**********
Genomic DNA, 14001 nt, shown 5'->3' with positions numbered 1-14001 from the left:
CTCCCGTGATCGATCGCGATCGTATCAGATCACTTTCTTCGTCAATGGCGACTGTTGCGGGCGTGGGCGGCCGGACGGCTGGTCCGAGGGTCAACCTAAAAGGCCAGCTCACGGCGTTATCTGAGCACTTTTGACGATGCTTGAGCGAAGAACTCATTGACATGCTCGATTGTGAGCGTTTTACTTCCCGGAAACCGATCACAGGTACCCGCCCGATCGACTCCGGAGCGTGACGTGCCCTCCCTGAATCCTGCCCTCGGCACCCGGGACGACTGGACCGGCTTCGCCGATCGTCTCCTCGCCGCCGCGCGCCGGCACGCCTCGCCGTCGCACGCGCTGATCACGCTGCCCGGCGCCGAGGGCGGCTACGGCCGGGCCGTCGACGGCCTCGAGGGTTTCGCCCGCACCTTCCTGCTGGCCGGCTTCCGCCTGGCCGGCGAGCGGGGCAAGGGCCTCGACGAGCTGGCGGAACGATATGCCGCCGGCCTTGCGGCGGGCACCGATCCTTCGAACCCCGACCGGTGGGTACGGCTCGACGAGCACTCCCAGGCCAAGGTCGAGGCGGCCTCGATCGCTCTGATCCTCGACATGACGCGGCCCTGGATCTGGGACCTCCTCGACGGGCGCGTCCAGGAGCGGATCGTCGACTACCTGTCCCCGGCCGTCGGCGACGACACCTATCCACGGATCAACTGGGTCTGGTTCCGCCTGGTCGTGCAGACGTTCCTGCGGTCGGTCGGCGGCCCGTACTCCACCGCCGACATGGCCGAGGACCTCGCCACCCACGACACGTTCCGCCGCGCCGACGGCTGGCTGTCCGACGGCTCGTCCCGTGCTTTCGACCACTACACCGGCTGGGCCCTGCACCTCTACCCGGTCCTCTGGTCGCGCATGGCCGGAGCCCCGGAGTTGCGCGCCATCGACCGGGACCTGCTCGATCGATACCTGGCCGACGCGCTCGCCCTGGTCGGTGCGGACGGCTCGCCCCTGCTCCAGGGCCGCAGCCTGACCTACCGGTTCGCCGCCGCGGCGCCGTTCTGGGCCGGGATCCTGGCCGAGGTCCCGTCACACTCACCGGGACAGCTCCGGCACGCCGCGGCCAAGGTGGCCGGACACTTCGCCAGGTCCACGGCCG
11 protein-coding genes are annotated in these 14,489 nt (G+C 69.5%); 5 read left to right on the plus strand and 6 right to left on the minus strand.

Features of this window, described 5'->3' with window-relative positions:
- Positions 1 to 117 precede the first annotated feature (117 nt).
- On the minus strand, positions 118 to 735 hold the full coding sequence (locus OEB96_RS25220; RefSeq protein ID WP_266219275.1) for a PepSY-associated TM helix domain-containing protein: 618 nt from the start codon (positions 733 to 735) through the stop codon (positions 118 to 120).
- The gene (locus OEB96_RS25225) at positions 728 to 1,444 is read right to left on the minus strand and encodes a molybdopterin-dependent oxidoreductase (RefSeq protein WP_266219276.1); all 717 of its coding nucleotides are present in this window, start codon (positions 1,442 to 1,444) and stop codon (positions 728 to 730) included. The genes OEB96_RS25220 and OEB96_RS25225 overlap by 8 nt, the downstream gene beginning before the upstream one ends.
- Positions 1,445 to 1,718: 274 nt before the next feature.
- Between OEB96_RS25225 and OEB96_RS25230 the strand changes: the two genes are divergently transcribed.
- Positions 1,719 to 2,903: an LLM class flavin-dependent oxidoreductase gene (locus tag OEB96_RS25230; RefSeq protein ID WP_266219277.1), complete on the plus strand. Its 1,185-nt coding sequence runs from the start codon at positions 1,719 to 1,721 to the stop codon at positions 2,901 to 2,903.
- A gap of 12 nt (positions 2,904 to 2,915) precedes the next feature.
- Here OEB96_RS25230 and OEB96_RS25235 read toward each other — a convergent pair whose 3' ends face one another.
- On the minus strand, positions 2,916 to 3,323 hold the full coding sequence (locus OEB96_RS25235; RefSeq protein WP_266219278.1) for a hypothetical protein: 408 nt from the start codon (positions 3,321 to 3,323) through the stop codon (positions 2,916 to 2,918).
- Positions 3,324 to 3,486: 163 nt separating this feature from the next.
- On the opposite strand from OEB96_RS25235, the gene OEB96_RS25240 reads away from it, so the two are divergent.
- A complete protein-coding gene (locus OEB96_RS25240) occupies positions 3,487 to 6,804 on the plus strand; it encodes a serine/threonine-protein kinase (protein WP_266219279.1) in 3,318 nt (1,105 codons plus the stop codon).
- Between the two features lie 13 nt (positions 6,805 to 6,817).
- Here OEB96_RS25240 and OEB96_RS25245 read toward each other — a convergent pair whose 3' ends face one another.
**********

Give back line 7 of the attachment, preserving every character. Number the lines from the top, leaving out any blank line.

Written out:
- The gene (locus OEB96_RS25225) at positions 728 to 1,444 is read right to left on the minus strand and encodes a molybdopterin-dependent oxidoreductase (RefSeq protein WP_266219276.1); all 717 of its coding nucleotides are present in this window, start codon (positions 1,442 to 1,444) and stop codon (positions 728 to 730) included. The genes OEB96_RS25220 and OEB96_RS25225 overlap by 8 nt, the downstream gene beginning before the upstream one ends.